Genre: Young Adult Fiction, Contemporary
Published: September 19, 2017 by: Roaring Brook Press
Rating: 3.5/5 stars
Vivian Carter has had to deal with enough scrutiny and hate in her small-town Texas high school, especially when it comes to the boy's football team who will stop at nothing to bring down all of the girls in school. Fed up with the boys' misogyny and inspired by her own mother's past as a punk-rock feminist, Vivian publishes a feminist zine called Moxie, and distributes it to all the girls in school. Pretty soon, Vivian has started a revolution, and the girls of her high school rally together to stop the hate.
Moxie was a very powerful and very feminist novel. It dealt with a variety of issues such as dress codes, hallway catcalling, and overall misogynistic stereotypes and kicked some ass in the process. However, I did have some thoughts on it that I wanted to bring up. I don't know if this will be articulated well within this post, but I'm willing to give it a shot. This will be more like a discussion post than a book review. Please be nice in the comments, even if you don't agree. *deep breaths*
I found this book to be a bit man-hating. Now I get it, a lot of men are rude, misogynistic, downright disgusting individuals who pick on women or adopt the "meninist" movement. I get that, I have had to deal with that personally. However, this book sort of puts all men into the category of being "trash", which I think is very degrading and kinda misses the point of feminism.
We talk about this a lot in school, about how the feminist movement has developed and what are its strengths and weaknesses. Now personally, and I know a lot of other women in my life agree with me, I think that the branch of feminism that declares that "men are trash" and that we should "drink up the male tears," is not gonna help any more men declare themselves feminists. If anything, it would make them feel unwelcome, unappreciated, and below us as opposed to equal to us. I don't know about anyone else, but if I were called trash on a daily basis online without ever having done anything bad in my life, I would feel pretty pathetic.
This book deals with that a lot. Suddenly all men are evil and there's not a single nice one in all of Texas. (Except of course Vivian's crush).Vivian even goes so far as to judge people's political background's, like immediately hating her mother's Republican boyfriend simply because he's a Republican, but he never says anything derogatory at all. Now I'm not going to go fully into politics here, but there are many Republicans that do not support Trump's policies, or the policies that we typically associated with Republicans, such as gay rights being wrong, abortion being wrong, etc. There are so many other things that make up the political spectrum and it's a lot more complicated than people think. There isn't a firm left or right anymore.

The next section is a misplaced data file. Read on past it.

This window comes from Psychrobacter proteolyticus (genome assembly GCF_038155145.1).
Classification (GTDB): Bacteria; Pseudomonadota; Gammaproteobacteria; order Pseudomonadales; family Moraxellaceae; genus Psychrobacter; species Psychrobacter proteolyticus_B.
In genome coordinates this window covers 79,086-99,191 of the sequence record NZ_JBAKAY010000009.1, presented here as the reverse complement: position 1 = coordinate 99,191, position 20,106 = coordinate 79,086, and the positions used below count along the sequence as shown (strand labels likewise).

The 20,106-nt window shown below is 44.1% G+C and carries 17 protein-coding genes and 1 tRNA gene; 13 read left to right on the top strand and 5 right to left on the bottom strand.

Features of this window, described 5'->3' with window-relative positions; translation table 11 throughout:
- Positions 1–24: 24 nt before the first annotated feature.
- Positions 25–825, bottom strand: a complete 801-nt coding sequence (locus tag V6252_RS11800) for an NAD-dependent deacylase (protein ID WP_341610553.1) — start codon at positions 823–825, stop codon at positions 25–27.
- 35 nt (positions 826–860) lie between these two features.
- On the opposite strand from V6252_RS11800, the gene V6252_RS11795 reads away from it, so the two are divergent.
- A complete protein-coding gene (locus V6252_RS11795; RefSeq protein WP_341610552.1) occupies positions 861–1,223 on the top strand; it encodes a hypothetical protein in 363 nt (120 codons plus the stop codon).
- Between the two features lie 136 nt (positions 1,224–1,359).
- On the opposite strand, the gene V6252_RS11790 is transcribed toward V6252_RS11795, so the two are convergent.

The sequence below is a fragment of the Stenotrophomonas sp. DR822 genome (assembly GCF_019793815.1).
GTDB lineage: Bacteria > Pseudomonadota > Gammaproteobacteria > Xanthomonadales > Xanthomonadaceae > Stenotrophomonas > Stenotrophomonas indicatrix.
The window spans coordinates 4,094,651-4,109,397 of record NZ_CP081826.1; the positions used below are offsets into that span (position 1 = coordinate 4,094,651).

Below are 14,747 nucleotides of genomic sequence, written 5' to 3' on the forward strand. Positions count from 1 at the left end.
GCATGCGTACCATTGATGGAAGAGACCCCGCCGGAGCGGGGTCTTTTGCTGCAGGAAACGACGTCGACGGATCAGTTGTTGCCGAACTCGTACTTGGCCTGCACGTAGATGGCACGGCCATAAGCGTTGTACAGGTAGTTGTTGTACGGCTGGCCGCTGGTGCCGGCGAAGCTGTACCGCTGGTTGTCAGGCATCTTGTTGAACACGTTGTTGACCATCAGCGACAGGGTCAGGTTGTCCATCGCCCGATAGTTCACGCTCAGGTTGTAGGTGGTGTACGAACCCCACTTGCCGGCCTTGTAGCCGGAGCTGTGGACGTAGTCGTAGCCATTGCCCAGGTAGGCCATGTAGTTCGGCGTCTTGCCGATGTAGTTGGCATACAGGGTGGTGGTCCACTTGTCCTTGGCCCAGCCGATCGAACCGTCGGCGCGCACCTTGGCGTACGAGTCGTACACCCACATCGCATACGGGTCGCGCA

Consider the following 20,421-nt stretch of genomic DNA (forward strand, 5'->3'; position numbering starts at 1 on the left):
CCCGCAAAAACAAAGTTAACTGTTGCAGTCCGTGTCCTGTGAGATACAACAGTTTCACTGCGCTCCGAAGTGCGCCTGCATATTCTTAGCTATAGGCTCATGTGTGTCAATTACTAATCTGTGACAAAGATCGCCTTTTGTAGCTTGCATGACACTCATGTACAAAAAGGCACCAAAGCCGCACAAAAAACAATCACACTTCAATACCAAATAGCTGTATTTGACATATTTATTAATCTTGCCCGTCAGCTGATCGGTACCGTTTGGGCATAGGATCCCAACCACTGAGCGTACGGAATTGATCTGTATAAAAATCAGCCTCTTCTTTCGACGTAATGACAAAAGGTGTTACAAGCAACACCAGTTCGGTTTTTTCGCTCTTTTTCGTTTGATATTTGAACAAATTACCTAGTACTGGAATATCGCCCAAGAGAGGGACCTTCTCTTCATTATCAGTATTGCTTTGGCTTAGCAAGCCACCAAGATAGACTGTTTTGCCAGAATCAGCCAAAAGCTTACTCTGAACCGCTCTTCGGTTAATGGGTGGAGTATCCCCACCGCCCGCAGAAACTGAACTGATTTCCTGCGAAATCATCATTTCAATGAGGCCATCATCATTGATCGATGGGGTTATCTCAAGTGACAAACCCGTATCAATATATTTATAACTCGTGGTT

I think this book also could have done with more WOC rep. It mentions it a little bit, but I wouldn't go so far to say that this feminism was intersectional as it seemed to exclude some of the more marginalised groups of women in this world. I think more could've been said, and I also would have liked more attention on what moxie girls would do to help girls in third-world countries, because it is a whole other world of terror there that I feel like many seem to forget.
I didn't hate this book. I actually thought it was quite empowering, quite important, and I enjoyed reading it. I appreciated the author bringing such a poignant image of the struggles that some high-school girls face. However the feminism that was portrayed in this book is not the feminism that I typically associate myself with, because I think that that feminism puts up more barriers between the good men and women in the world, then draw them together.
So those are my thoughts. I understand that many may disagree with me, but I am also confident that other women in my life do agree with me. I'd appreciate your thoughts, positive or negative, but I do hope that you will be respectful. There's already too much hate in the world.
Emily @ Paperback Princess